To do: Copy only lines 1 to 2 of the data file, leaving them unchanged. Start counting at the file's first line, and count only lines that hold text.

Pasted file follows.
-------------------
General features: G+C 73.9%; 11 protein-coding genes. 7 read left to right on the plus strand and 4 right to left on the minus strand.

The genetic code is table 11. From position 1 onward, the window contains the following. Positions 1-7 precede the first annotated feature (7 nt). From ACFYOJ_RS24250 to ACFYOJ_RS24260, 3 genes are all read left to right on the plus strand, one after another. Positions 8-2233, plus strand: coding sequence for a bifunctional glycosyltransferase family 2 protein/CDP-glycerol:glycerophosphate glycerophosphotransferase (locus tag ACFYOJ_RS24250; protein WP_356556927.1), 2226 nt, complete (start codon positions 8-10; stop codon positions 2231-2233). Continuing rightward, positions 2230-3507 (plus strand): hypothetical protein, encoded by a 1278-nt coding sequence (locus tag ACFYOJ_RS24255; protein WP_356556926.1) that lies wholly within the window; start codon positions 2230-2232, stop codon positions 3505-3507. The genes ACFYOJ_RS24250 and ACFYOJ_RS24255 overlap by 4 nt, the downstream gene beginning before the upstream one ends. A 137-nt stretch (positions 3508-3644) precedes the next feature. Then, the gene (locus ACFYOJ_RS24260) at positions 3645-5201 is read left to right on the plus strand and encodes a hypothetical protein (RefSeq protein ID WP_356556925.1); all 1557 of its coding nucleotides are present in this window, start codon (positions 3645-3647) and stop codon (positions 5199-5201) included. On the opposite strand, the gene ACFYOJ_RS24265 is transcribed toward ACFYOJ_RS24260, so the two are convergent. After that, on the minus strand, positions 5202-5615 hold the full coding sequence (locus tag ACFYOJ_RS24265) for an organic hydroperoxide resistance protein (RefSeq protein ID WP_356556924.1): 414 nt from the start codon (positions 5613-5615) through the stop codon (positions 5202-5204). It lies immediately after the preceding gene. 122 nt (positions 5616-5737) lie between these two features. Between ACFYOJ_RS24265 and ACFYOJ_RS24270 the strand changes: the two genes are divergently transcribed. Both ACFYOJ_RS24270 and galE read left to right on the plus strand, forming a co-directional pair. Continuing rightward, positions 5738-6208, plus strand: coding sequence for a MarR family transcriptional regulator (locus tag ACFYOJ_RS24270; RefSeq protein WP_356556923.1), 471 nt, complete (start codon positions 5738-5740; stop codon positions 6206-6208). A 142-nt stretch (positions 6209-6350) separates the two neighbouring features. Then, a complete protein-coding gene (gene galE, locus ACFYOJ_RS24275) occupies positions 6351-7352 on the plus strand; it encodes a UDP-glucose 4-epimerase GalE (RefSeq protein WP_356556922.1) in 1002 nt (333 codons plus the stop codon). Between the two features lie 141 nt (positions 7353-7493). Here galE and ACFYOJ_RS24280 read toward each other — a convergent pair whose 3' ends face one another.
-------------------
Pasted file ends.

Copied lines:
General features: G+C 73.9%; 11 protein-coding genes. 7 read left to right on the plus strand and 4 right to left on the minus strand.

The genetic code is table 11. From position 1 onward, the window contains the following. Positions 1-7 precede the first annotated feature (7 nt). From ACFYOJ_RS24250 to ACFYOJ_RS24260, 3 genes are all read left to right on the plus strand, one after another. Positions 8-2233, plus strand: coding sequence for a bifunctional glycosyltransferase family 2 protein/CDP-glycerol:glycerophosphate glycerophosphotransferase (locus tag ACFYOJ_RS24250; protein WP_356556927.1), 2226 nt, complete (start codon positions 8-10; stop codon positions 2231-2233). Continuing rightward, positions 2230-3507 (plus strand): hypothetical protein, encoded by a 1278-nt coding sequence (locus tag ACFYOJ_RS24255; protein WP_356556926.1) that lies wholly within the window; start codon positions 2230-2232, stop codon positions 3505-3507. The genes ACFYOJ_RS24250 and ACFYOJ_RS24255 overlap by 4 nt, the downstream gene beginning before the upstream one ends. A 137-nt stretch (positions 3508-3644) precedes the next feature. Then, the gene (locus ACFYOJ_RS24260) at positions 3645-5201 is read left to right on the plus strand and encodes a hypothetical protein (RefSeq protein ID WP_356556925.1); all 1557 of its coding nucleotides are present in this window, start codon (positions 3645-3647) and stop codon (positions 5199-5201) included. On the opposite strand, the gene ACFYOJ_RS24265 is transcribed toward ACFYOJ_RS24260, so the two are convergent. After that, on the minus strand, positions 5202-5615 hold the full coding sequence (locus tag ACFYOJ_RS24265) for an organic hydroperoxide resistance protein (RefSeq protein ID WP_356556924.1): 414 nt from the start codon (positions 5613-5615) through the stop codon (positions 5202-5204). It lies immediately after the preceding gene. 122 nt (positions 5616-5737) lie between these two features. Between ACFYOJ_RS24265 and ACFYOJ_RS24270 the strand changes: the two genes are divergently transcribed. Both ACFYOJ_RS24270 and galE read left to right on the plus strand, forming a co-directional pair. Continuing rightward, positions 5738-6208, plus strand: coding sequence for a MarR family transcriptional regulator (locus tag ACFYOJ_RS24270; RefSeq protein WP_356556923.1), 471 nt, complete (start codon positions 5738-5740; stop codon positions 6206-6208). A 142-nt stretch (positions 6209-6350) separates the two neighbouring features. Then, a complete protein-coding gene (gene galE, locus ACFYOJ_RS24275) occupies positions 6351-7352 on the plus strand; it encodes a UDP-glucose 4-epimerase GalE (RefSeq protein WP_356556922.1) in 1002 nt (333 codons plus the stop codon). Between the two features lie 141 nt (positions 7353-7493). Here galE and ACFYOJ_RS24280 read toward each other — a convergent pair whose 3' ends face one another.